Stephanie Palmer advises employers on the best ways to mentor apprentices to become long-term assets to a company.

After spending eight months studying sports therapy at university, I decided that it was not the right route for me.

I was unhappy with the quality of the course I was paying a huge amount for and decided to explore other non-university career paths.

At school, training as an apprentice wasn’t endorsed with equal merit as going to university, so I hadn’t really seen an apprenticeship as a viable route.

But after being disappointed with my university experience, I decided to research the option.

It was then that I came across the opportunity to work as an apprentice business coordinator for Fujitsu.

I leapt at the chance to train with such a highly regarded company.

The prospect of walking into a real working environment was quite daunting — far more intimidating than turning up for the first day of fresher’s week at university.

But as soon as I started my apprenticeship these nerves were put to rest.

I was working in a fun and supportive environment that was driving my career forward and allowing me to learn while earning.

As I progressed over the three years of my apprenticeship, I saw a need within the company for someone to mentor new intakes.

I was appointed as the overarching apprentice mentor for Fujitsu UK and Ireland to ensure Fujitsu could support them professionally and that they completed the scheme as highly trained and experienced employees.

From my experience of running apprenticeship workshops and as an apprentice ambassador, there are a few key steps I believe employers can take to ensure that they mentor successful apprenticeships.

Apprentices are here to learn and making mistakes and learning from them is a part of that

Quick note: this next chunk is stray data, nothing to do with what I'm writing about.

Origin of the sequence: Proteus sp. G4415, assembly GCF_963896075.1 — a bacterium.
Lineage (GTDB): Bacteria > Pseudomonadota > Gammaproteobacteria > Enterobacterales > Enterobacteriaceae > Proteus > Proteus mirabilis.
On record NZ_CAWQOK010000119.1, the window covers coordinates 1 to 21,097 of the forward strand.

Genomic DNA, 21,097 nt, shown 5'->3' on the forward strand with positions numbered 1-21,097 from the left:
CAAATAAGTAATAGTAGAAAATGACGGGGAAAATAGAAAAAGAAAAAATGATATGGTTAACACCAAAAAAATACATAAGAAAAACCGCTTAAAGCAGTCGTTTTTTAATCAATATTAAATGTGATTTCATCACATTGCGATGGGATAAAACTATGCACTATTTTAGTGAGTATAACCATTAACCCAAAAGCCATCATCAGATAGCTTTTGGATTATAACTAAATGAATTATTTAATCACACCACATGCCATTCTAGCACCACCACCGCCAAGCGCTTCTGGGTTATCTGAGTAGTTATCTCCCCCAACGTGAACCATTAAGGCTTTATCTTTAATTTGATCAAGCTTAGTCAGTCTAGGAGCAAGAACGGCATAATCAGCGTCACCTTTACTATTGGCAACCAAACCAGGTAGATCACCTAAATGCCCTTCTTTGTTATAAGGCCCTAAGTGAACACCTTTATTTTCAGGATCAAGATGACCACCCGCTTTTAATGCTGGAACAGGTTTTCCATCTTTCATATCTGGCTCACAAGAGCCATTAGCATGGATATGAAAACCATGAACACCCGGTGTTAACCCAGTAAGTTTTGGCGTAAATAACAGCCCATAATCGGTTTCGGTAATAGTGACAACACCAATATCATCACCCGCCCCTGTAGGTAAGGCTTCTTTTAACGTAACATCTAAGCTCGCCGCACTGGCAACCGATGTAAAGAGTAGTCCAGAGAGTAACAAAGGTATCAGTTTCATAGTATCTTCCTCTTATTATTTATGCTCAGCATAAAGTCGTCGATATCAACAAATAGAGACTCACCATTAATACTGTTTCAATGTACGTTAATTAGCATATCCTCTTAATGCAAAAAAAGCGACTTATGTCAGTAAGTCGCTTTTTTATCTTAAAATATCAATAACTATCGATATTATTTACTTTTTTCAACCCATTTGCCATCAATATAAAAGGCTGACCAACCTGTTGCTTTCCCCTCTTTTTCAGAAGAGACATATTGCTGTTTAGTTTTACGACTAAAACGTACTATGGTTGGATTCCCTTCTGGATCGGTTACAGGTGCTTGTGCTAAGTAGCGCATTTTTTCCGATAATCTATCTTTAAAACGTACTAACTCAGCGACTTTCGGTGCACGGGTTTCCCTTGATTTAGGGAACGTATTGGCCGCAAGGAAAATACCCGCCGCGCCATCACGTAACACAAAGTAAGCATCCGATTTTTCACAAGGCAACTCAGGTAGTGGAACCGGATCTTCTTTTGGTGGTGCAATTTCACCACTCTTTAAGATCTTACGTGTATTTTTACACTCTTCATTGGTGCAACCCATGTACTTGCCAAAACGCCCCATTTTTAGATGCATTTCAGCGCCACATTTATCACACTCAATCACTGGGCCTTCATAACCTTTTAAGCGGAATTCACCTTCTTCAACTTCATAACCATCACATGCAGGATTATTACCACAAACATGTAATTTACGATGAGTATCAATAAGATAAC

Firstly, take the time to find the right candidate.

The most important attribute for an apprentice is an eagerness to learn and a passion for your company.

If a candidate does not seem fully engaged at the start, they are less likely to stay with your company after their training.

If you have invested valuable time and money into their training, of course you would be disappointed to see them leave, so it is important not to rush the hiring process and make sure they are passionate about their role and training and the company itself.

Secondly, foster a happy working environment.

Be mindful that this is likely to be the first working environment that your apprentices have worked in.

This is naturally daunting, so in order to keep the candidates motivated, it is important that they feel relaxed and comfortable in the working environment and with their new colleagues.

A great way to achieve this is to ensure they are integrated fully into the workplace and treated as other permanent members of staff would be.

A nice strategy to introduce is allocating an individual mentor or ‘buddy’ to each apprentice.

This is something that has worked really well at Fujitsu, allowing the apprentices to have a friend and sounding board for any concerns they might have.

And finally, allow them to make mistakes.

Mistakes happen, particularly in your first working role.

The beauty of an apprenticeship, is the opportunity it provides to learn in a real place of work, so it is important that employers remember apprentices are here to learn and making mistakes and learning from them is a part of that.

What is crucial is that they are shown constructively how to get around issues, feel supported and learn from these mistakes.

 

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